For the shooter with the best hit factor in the nation on a classifier stage, they are awarded score of 100% for that stage. All other shooters receive a score equal to the percentage of their hit factor for that stage compared to the best hit factor. Once you have shot at least 4 different classifier stages, your scores are then averaged. You will be classified according to the following table:

95% to 100% Grand Master
85% to 94.9999% Master
75% to 84.9999% A Class
60% to 74.9999% B Class
40% to 59.9999% C Class
10% to 39.9999% D Class

I also see that shooters are either considered minor or major. What does this mean?

Major and minor refer to Power Factor. The idea of power factor is to “level the playing field” for competitors in the same division that are shooting heavier recoiling ammunition that is more difficult to shoot fast and accurate compared to lighter recoiling ammunition. The minimum caliber for major and minor power vary slightly for all division, but the scoring for targets is the same:

metrictarget

Major
Zone
Minor
5
A
5
4
B
3
4
C
3
2
D
1

How do I know what my score is for the match?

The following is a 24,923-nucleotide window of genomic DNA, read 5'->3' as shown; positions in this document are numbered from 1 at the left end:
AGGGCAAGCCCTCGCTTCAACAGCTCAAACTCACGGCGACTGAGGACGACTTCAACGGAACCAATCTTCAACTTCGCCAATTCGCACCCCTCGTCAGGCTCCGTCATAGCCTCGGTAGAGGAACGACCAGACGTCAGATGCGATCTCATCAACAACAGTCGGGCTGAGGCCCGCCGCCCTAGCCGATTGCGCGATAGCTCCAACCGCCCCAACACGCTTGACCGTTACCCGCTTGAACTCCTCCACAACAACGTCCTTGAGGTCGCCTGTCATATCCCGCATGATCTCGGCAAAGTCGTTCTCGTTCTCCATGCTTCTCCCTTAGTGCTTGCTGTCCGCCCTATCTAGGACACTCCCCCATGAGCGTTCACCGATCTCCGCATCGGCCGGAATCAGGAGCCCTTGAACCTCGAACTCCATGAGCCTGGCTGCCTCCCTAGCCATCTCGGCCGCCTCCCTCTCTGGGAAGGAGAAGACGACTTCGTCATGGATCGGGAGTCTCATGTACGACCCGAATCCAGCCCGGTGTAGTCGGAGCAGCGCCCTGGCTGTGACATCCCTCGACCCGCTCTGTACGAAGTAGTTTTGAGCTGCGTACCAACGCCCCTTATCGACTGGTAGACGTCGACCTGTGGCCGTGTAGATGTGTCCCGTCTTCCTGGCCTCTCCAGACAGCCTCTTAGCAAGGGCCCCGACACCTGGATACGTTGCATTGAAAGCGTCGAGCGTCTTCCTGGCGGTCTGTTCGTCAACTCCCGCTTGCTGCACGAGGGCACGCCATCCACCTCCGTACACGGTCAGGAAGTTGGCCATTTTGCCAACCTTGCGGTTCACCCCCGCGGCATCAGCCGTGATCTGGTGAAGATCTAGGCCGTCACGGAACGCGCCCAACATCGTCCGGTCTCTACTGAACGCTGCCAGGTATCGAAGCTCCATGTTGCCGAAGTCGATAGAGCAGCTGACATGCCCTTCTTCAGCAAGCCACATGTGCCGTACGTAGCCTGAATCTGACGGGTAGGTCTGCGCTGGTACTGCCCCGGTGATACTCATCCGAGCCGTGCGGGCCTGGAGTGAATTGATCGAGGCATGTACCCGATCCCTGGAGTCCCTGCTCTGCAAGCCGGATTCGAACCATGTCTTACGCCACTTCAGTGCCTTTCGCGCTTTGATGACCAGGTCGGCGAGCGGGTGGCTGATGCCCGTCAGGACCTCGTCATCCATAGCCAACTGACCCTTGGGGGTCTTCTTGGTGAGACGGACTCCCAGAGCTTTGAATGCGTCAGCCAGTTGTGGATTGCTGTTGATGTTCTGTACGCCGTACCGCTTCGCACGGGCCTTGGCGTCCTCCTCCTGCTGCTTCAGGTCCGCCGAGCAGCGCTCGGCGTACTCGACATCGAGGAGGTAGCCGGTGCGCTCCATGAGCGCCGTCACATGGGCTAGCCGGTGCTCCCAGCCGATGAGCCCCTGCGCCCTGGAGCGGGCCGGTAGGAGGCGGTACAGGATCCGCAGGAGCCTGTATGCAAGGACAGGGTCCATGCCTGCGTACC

It is difficult to keep an accurate running score for the match since not everybody is shooting at the same time. Most clubs have an email or some sort of electronic method for communicating match results. NEO Shooters utilizes a scoring system called Practiscore. Our match results should be posted no later than 2 hours after the conclusion of a match on the Practiscore website. Scores are also uploaded to the USPSA website. There is usually a delay of a few days before scores are available on the USPSA website. This is to allow for any scoring corrections that may need to be made.

Please take a look at some of the other articles we have compiled for new shooters: Understanding the USPSA Divisions, Shooting Equipment for New Shooters, and Your First USPSA Match. NEO Shooters also offers a New Shooter Mentorship Program.

If you have additional questions about getting started in USPSA or the NEO Shooters club, please contact us at neoshooters.com@gmail.com. Be sure to include your name, email address and phone number. We will have a club member contact you to answer your questions.